This is my original fiction. You have my permission to link to it. If you want to use any part or all of it, give me credit.
Speed Limit: 25 mph
Your Speed: 32
Your Speed: 34
Your Speed: 35
The car whooshes past me. The driver’s on her cell phone, multitasking, of course. It reminds me of Emelie, so frantic, so focused, so impatient with olds like me. We’re just in their way.
The sign isn’t talking to me of course. I’m on the sidewalk, and I don’t think my pace, two miles an hour at best, would even register on it. These days, with the arthritis, it’s probably more like one-point-five miles. They move the sign around, the city council does, and this older neighborhood between my house and the strip mall is getting its turn for a whole month.
I walk through this neighborhood five or six times a week on my way to the grocery store or the bank. I’ve walked it for about thirty-five years now. Henry and I used to walk it together. Now I walk it alone. I cross the little bridge over the dry creek-bed between my housing tract and this one. It’s a mile and half each way. I’ve watched this neighborhood grow, mature and gray. I watched the second-hand cars morph into glossy SUVs. Previously-owned economy cars bloomed in front of the homes, as the children reached driving age, then vanished as offspring went off to college, work, families of their own. Motorhomes replaced the cars, retirees indulging their dreams of freedom, of travel. Lately, white vans with names like “Mobility Solutions” and “Warm Hands Living Assistance” have replaced the motorhomes. Next will come the estate sale vans. My life marches along in those same steps. Someday Emelie will have an estate sale, put my house on the market, and the cycle will repeat. I know it’s coming, but each day, when I’m walking, it doesn’t feel like it’s coming. I feel like I’m still a young mom with a brilliant, beautiful daughter, a miraculous late-in-life child, a daughter who likes me.
I know the youngsters blame us for the problems of the world. I understand. To them, we’re like pests, an invasive species. It’s because there are so many of us. We’re not really invasive, if you think about it. And we are going away, all of us, maybe just not fast enough for some.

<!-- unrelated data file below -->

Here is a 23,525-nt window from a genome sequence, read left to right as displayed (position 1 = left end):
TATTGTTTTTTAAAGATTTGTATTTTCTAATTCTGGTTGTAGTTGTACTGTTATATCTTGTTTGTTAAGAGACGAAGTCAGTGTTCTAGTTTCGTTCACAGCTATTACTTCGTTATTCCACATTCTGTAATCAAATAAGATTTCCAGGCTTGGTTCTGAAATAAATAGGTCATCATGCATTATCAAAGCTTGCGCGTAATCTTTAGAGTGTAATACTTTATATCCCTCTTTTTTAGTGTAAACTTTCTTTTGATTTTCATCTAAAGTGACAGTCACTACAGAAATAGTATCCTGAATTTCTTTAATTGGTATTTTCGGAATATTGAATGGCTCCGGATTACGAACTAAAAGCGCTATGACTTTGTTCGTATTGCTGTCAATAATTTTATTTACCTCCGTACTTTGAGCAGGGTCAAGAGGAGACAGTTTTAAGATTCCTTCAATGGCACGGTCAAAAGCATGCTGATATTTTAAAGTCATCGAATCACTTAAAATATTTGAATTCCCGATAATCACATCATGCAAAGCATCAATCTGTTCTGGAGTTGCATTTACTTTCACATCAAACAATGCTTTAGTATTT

Your Speed: Doves
Doves? That’s funny. I’ve never seen that before. Invasive species; doves are a case in point. The neighborhood swarms –or used to, anyway — with big, messy ring-necked doves. They drive smaller birds off my bird-feeders, and they’re noisy; from that irritating cooing to a mechanical rasping sound, chrrr, that sends shivers up my spine. The other week I had a new dove in the backyard. I called it the stupid dove because it was so slow. It couldn’t even find the feeder. Ugly, too, bedraggled wings and plumage the color of tarnished pewter. It looked like it was molting.
Your Speed: Run
These signs are so easy to hack. I wonder if the hacker’s nearby, changing it remotely. Get the old woman to run, that’s pretty funny. And it’s just not happening, not with my knees.
Your Speed: Run
I sent Emelie a video of the stupid dove. She’s studying diseases in birds, I thought she might recognize the variety. She said the video gave Kendra nightmares. I felt bad. I think Emelie blamed me for the nightmares, but then, she blames me for everything except global warming, and maybe even that. Like I said. I’m in her way.
I don’t know where the stupid doves came from. I thought the neighborhood cats –there used to be a passel of them – would take care of them, but the other day I saw a pair of those ugly birds. I haven’t seen the cats lately. This house right here, for instance, there’s a tuxedo cat that yowls, and then figure-eights itself around my ankles. I don’t see it today.
Your Speed: Zombie.
These kids and their zombies.
And now that I think about it, where is everybody? I stop and look around at the nearby houses. Usually in that yard there’s a woman watering her flower border. She wears a straw hat with big yellow flowers on it, and waters by hand. We always say hello to each other. She’s not here today.
I look at the house. There is a hole in her living room window.
Across the street, the house on the corner, glass is punched out of the windows in starburst shapes as wide as my two fists held together.
Your Speed: Doves.
This isn’t so funny. I reach for my phone, to look up NeighborShield and see if this vandalism has been reported.
Your Speed: Run.
Who would do this? And why is it all so quiet?
I hear a chrrrr in the trees behind me and I turn and look. There is a dove on a high branch. It is the new variety, tarnished pewter. It turns its head and glares at me out of a red eye. Now there’s another, and another. Chrrr.
Your Speed: Doves. Run. Run. Zombie. Doves. Run.
I’m too old to run. There is no place to shelter me. Behind me, above me, all around me, the rustling of their dead wings fills the air.